LSU Health Shreveport has a program in occupational therapy that admits students each year and has transitioned to the doctorate degree. A COTA typically has an associate degree in occupational therapy, although bachelor’s degree programs are available. Bossier Parish Community College in Bossier City has an associate degree level COTA program.
After graduation, OT and OTA candidates must pass a registry exam before being allowed to practice. OT and OTA practitioners must meet yearly education requirements to maintain licensure in Louisiana. There are also OTs with specialty training and certification in burns, hand therapy, low vision, pediatrics and women’s health.
Who do occupational therapists work with?
OTs are trained to evaluate and treat people across the lifespan, from newborns to geriatrics. Their training allows them to work effectively with different types of disabilities, including physical, emotional and behavioral and with people with differing levels of dependency. Common diagnoses include spinal cord injury, traumatic brain injury, stroke, Parkinson’s disease, chronic respiratory issues, Covid, and upper or lower limb amputations. Common diagnoses pediatric OTs work with include autism spectrum disorder, developmental delays and cerebral palsy.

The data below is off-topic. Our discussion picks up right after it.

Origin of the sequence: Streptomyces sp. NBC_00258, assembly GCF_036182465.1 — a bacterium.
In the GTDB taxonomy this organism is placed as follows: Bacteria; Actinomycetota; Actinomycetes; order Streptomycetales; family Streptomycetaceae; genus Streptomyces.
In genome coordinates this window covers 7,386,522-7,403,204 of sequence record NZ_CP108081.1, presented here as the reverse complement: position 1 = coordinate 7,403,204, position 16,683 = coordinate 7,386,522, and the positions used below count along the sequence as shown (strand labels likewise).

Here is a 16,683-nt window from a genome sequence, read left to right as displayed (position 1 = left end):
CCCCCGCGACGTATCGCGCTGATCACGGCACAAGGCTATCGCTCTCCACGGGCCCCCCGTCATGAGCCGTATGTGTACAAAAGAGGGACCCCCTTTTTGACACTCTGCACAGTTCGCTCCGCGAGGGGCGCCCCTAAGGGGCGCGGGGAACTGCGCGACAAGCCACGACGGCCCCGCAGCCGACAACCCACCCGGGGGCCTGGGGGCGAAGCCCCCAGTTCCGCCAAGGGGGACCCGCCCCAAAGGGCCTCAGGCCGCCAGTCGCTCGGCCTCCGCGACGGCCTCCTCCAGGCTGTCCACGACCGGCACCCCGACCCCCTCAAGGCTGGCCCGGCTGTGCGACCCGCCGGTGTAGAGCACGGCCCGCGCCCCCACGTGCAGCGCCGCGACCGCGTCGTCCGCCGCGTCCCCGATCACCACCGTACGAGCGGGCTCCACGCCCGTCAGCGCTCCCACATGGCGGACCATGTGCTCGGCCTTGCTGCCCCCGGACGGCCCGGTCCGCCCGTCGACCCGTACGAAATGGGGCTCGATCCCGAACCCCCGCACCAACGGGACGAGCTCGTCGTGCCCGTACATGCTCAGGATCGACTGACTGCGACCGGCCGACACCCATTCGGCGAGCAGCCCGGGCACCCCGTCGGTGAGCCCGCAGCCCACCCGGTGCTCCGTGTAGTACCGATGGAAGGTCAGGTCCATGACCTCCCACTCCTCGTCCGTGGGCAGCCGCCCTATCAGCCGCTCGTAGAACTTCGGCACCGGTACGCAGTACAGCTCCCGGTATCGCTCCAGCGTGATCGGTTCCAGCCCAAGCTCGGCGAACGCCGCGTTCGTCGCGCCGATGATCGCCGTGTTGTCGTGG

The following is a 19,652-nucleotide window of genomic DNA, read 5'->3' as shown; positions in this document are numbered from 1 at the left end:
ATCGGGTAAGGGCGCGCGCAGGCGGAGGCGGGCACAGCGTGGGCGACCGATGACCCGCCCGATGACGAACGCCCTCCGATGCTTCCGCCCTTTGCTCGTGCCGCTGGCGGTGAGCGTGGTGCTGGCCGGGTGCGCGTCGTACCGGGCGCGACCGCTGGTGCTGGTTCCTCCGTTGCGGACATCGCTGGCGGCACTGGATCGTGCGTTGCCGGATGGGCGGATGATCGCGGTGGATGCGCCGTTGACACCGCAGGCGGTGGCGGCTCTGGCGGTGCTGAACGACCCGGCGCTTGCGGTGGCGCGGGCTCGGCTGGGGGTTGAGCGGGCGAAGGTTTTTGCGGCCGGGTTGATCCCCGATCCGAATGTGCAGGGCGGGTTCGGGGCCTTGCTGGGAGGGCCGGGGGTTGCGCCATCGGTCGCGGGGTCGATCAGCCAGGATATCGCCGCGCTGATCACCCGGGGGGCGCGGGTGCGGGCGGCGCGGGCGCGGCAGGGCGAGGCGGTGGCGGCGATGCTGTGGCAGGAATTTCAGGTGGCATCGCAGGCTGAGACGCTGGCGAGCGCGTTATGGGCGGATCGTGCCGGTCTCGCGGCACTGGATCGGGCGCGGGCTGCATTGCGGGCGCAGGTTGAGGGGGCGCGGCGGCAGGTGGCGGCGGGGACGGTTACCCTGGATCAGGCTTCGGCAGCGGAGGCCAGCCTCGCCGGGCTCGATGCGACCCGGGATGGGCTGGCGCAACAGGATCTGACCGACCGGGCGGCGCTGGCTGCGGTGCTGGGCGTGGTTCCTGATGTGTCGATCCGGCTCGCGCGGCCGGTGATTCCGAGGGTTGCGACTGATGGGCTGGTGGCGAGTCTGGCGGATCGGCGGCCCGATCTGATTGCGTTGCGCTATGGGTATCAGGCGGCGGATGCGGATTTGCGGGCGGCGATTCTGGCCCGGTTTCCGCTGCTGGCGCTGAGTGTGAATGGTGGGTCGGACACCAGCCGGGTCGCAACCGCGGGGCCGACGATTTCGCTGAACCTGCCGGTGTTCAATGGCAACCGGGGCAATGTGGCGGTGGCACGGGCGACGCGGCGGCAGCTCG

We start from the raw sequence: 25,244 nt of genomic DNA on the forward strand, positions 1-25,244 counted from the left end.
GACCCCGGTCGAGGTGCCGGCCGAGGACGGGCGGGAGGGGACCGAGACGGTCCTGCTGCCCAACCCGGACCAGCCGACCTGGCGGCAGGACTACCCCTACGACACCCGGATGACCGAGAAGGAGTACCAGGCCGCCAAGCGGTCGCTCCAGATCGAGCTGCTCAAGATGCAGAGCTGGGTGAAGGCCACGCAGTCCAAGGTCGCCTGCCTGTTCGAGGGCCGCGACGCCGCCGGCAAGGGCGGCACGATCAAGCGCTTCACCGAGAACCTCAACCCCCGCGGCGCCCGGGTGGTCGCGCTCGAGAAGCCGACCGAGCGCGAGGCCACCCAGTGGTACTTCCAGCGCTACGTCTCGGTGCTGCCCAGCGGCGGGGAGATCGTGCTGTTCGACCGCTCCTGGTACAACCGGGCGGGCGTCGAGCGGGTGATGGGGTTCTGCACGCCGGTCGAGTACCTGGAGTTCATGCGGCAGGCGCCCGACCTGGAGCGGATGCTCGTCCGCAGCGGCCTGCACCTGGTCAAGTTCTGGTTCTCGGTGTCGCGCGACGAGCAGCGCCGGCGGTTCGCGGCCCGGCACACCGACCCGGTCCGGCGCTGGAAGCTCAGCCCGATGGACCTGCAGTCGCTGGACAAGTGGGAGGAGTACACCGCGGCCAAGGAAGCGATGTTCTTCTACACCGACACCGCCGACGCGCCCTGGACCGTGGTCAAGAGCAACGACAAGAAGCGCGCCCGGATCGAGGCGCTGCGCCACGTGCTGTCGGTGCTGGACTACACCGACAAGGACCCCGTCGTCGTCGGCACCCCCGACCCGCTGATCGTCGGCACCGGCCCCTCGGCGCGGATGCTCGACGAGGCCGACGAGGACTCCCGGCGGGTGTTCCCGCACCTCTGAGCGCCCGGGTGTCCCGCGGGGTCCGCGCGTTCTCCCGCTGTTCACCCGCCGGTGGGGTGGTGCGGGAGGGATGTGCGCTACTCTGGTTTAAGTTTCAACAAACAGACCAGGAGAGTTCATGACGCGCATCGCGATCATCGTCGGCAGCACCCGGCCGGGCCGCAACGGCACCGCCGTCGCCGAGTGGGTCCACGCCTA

Where are occupational therapists found?
We can be found in acute care hospitals, rehabilitation centers, out-patient clinics, home health, hospice settings, community living centers, mental health facilities, community re-entry programs, pediatric clinics, public school systems and many others.
What does occupational therapy look like?
OT looks different depending on the client’s diagnosis, age and the type of setting. In an acute care hospital, patients are often experiencing physical limitations due to surgery or trauma, so the focus is on helping the patient accomplish basic self-care tasks such as dressing, bathing and toileting while making recommendations for a safe and appropriate discharge.
In an in-patient rehabilitation center, the OT works with the patient to increase their physical abilities and their overall ability to participate in self-care and mobility at the highest level possible. Treatment also focuses on ensuring a safe and appropriate discharge home by providing patient and family education, a home evaluation with recommendations for access and safety, and recommendations for appropriate equipment and support.
OTs are also skilled in medication management, splint fabrication, cognitive retraining, fall prevention, continence training, visual rehabilitation and adaptation, home assessment and adaptation, and functional mobility training.
Who qualifies for occupational therapy services?
To qualify for occupational therapy services, a person must have a disease, condition or injury that warrants the skilled services of an occupational therapist to regain function or prevent further decline. A referral from a medical doctor is also required.
Regardless of whether a person can ever be fully independent, the goal of occupational therapy is always to help a client achieve health and well-being and enable them to participate in everyday life activities to the best of their abilities.